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High temperature is a major determinant of wheat development and growth and causes yield loss in many regions of the world. This study was conducted to assess heat stress effects on yield and yield related traits of wheat. The 144 recombinant inbred lines derived from the cross of Kauz (heat tolerant) and MTRWA116 (susceptible) together with some commercial cultivars were evaluated during 2006–2007, 2007–2008 under normal and heat stress (late sowing) conditions. Grain yield, head length, kernels per spike, spiklets per spike, plant height, grain filling duration, peduncle length and 1000 kernels weight were measured. The results showed a significant difference among RILs for all traits in stress and control conditions. High temperature significantly decreased all traits specially grain yield (46.63%), 1000-kernel weight (20.61%) and grain filling duration (20.42%). Grain yield was most affected and spikelets per spike was least affected (11.77%). Grain yield under heat stress was directly correlated (r = 0.49) with yield in normal condition. Head length and grain yield had the highest (93.18%) and the lowest (62.97%) heritability, respectively. Peduncle length and grain filling duration showed the highest correlation with yield under both normal and heat stress conditions suggesting that these two traits could be used as reliable screening tools for development of heat-tolerant genotypes.

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Simple sequence repeat (SSR) DNA markers were used to characterize the genetic diversity in 70 accessions of Aegilops crassa from Iran as well as to determine relationships among these accessions with 9 accessions of Aegilops tauschii (subsp. tauschii and strangulata ) and 5 Triticum aestivum landraces. All twenty SSR primer pairs were polymorphic and identified a total number of 149 alleles corresponding to an average of 7.5 alleles per locus. The highest and lowest PIC values were obtained in subsp. strangulata and Ae. crassa accessions, respectively. Data obtained were used to estimate genetic similarity using the Dice coefficient, and dendrogram was constructed using the UPGMA method. The dendrogram separated the 84 accessions into two main groups. All species grouped according to their genomes. A good level of genetic diversity was observed in the accessions of Ae. crassa , even in geographically close regions, which can be used in the broadening of the genetic base of bread wheat. In addition, T. aestivum and subsp. tauschii were clustered further away from Ae. crassa , confirming probably chromosomal rearrangements in the Dgenome of Ae. crassa during the processes of evolution.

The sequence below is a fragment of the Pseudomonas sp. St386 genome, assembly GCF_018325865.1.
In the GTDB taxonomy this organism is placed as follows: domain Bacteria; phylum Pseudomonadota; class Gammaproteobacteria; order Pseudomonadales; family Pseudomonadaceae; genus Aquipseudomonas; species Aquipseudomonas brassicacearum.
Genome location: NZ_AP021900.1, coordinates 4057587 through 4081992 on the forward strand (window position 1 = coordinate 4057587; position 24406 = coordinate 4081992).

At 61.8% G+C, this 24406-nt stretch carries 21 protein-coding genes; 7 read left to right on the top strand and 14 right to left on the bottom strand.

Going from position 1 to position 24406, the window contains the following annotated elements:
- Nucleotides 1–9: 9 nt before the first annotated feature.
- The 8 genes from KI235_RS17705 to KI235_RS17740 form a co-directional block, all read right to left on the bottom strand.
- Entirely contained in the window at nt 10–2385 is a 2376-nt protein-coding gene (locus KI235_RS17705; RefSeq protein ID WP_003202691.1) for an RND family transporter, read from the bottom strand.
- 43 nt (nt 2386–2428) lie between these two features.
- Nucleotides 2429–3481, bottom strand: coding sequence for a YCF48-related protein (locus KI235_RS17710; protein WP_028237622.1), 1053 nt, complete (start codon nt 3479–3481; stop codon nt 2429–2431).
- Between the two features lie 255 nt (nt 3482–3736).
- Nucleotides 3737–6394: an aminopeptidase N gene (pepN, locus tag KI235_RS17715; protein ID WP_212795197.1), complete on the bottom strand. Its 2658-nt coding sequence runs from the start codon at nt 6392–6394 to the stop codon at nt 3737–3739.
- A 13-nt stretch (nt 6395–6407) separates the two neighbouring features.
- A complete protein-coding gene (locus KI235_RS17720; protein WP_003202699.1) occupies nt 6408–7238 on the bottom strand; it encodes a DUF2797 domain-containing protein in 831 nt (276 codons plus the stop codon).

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Acta Microbiologica et Immunologica Hungarica
Authors: Fahimeh Sadat Gholam-Mostafaei, Abbas Yadegar, Hamid Asadzadeh Aghdaei, Shabnam Shahrokh, Nasser Ebrahimi Daryani, and Mohammad Reza Zali


Treatment of recurrent Clostridioides difficile infection (rCDI) has emerged as an important management dilemma particularly in patients with underlying inflammatory bowel disease (IBD). Fecal microbiota transplantation (FMT) has been used as a safe and highly effective treatment option for rCDI refractory to standard antibiotic therapies. The aim of this study was to report the efficacy of FMT in Iranian rCDI patients with concurrent IBD. A total of seven consecutive patients with ulcerative colitis (UC) who had experienced 3 episodes of rCDI were enrolled in this study. All patients received at least a single FMT administered during colonoscopy by direct infusion of minimally processed donor stool. Patients were followed for a minimum of 6 months for assessment of treatment efficacy and adverse events (AEs) attributable to FMT. All 7 UC patients (100%) experienced a durable clinical response to a single FMT following 2 months after the procedure. One patient received a second FMT in which a successful resolution of rCDI was ultimately achieved. No serious AEs from FMT were noted. FMT through colonoscopy was a safe, simple and effective alternative treatment approach for rCDI in patients with underlying IBD. However, its use and efficacy should be pursued in long-term prospective controlled trials.

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